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Antique Oil Painting "The New Gown" C. F. Lowcock

Antique Oil Painting " The New Gown" C. F. Lowcock
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  • Antique Oil Painting " The New Gown" C. F. Lowcock
  • Antique Oil Painting " The New Gown" C. F. Lowcock
  • Antique Oil Painting " The New Gown" C. F. Lowcock
  • Antique Oil Painting " The New Gown" C. F. Lowcock
  • Antique Oil Painting " The New Gown" C. F. Lowcock
  • Antique Oil Painting " The New Gown" C. F. Lowcock
  • Antique Oil Painting " The New Gown" C. F. Lowcock
  • Antique Oil Painting " The New Gown" C. F. Lowcock
  • Antique Oil Painting " The New Gown" C. F. Lowcock
  • Antique Oil Painting " The New Gown" C. F. Lowcock
  • Antique Oil Painting " The New Gown" C. F. Lowcock
Ref:07312
Price: £1,700.00
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This is a superb oil on panel painting titled "The New Gown" and signed bottom left by the artist., Charles Frederick Lowcock , circa 1880 in date.

Beautifully painted this sensitive and penetrating character study of a young woman shows her dressed in  the Victorian style popular in the early 1880's, and seated in a Gothic Revival armchair. The painting is handsomely presented in a delicate gilt-gesso frame of the period
 

Condition:

In excellent condition, please see photos for confirmation.

Dimensions in cm:

Height 42 x Width 32 x Depth 2.5 - With frame

Height 29 x Width 19 - Without frame

Dimensions in inches:

Height 1 foot, 4 inches x Width 1 foot, 1 inch x Depth 1 inch - With frame

Height 11 inches x Width 7 inches - Without frame

Charles Frederick Lowcock

This notable British genre, history and figural painter exhibited at  the Royal Academy from 1878 to 1904. Titles include “In the Temple”, “The Lost Cord”, “A Love Letter”. He also exhibited at Suffolk Street and elsewhere. Lowcock painted a number of very interesting interiors. He also painted on wood panels a great many paintings of prettily dressed young women in interiors or gardens and maidens in classical settings

Lowcock’s paintings are very fine in quality and on  well prepared Gesso surfaces.



Angelica Kauffman, RA (1741 - 1807)

was a Swiss-born Austrian Neoclassical painter who had a successful career in London and Rome. Though born as "Kauffmann", Kauffman is the preferred spelling of her name in English; it is the form she herself used most in signing her correspondence, documents and paintings.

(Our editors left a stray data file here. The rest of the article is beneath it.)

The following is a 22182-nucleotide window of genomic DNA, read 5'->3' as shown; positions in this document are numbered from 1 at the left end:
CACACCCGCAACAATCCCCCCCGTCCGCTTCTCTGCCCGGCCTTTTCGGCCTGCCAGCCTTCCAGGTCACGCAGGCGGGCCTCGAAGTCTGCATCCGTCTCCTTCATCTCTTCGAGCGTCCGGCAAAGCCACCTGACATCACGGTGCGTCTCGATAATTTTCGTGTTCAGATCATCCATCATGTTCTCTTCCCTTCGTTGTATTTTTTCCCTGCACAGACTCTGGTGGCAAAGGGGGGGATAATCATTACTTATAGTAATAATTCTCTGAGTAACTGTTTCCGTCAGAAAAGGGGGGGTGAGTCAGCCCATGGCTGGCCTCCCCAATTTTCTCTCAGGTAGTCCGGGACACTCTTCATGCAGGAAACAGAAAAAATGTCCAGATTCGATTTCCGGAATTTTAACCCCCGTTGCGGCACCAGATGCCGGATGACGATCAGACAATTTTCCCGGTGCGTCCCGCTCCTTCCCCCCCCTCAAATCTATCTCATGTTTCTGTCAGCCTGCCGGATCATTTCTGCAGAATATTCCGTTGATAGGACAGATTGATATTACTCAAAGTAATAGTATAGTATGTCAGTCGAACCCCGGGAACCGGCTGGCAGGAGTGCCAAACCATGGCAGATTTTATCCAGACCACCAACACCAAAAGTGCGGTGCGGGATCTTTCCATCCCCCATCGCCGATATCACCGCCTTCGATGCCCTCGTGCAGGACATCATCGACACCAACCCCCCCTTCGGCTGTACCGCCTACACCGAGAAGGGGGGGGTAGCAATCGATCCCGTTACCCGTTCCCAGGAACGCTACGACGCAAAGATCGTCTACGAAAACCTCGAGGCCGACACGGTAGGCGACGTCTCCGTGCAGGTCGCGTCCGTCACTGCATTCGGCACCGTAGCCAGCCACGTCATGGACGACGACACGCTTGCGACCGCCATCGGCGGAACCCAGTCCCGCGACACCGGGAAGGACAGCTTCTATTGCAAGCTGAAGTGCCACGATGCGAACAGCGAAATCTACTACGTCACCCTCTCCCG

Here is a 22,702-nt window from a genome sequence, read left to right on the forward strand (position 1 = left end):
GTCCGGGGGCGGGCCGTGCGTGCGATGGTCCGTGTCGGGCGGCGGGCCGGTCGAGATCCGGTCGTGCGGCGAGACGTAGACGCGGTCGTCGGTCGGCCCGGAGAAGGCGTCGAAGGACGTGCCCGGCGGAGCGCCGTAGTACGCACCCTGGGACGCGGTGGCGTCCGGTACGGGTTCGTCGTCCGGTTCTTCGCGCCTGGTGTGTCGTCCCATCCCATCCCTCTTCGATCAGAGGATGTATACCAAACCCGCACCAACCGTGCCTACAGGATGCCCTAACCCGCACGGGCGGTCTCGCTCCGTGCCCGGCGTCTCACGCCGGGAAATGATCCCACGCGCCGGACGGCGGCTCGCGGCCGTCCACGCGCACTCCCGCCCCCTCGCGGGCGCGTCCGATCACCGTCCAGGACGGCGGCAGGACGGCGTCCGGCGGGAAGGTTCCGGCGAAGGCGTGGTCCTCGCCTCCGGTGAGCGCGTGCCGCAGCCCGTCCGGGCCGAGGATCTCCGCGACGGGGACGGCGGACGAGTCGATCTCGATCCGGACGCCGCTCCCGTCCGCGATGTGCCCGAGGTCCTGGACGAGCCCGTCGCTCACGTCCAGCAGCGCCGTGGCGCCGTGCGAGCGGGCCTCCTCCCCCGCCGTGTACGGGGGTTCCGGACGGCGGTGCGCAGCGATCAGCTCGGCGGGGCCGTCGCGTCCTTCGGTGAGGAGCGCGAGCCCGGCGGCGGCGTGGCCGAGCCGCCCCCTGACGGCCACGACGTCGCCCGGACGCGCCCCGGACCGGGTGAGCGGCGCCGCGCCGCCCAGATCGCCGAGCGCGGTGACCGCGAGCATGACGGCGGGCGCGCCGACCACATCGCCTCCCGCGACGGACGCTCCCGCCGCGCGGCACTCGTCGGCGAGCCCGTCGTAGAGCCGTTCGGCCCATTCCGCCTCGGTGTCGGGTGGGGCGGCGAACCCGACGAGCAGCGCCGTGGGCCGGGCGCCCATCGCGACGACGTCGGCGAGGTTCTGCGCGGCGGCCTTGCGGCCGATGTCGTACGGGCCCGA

While Kauffman produced many types of art, she identified herself primarily as a history painter, an unusual designation for a woman artist in the 18th century. History painting, was considered the most elite and lucrative category in academic painting during this time period. Under the direction of Sir Joshua Reynolds, the Royal Academy made a strong effort to promote history painting to a native audience who were more interested in commissioning and buying portraits and landscapes.

Despite the popularity that Kauffman enjoyed in British society and her success as an artist, she was disappointed by the relative apathy that the British had towards history painting. Ultimately she left Britain for the continent, where history painting was better established, held in higher esteem and patronized.

The works of Angelica Kauffman have retained their reputation. By 1911, rooms decorated with her work were still to be seen in various quarters. At Hampton Court was a portrait of the duchess of Brunswick; in the National Portrait Gallery, a self-portrait. There were other pictures by her at Paris, at Dresden, in the Hermitage at St Petersburg, in the Alte Pinakothek atMunich, in Kadriorg Palace, Tallinn (Estonia).

Satinwood

is a hard and durable wood with a satinlike sheen, much used in cabinetmaking, especially in marquetry. It comes from two tropical trees of the family Rutaceae (rue family). East Indian or Ceylon satinwood is the yellowish or dark-brown heartwood of Chloroxylon swietenia.

The lustrous, fine-grained, usually figured wood is used for furniture, cabinetwork, veneers, and backs of brushes. West Indian satinwood, sometimes called yellow wood, is considered superior. It is the golden yellow, lustrous, even-grained wood found in the Florida Keys and the West Indies.

It has long been valued for furniture. It is also used for musical instruments, veneers, and other purposes. Satinwood is classified in the division Magnoliophyta, class Magnoliopsida, order Sapindales, family Rutaceae.

Our reference: 07312

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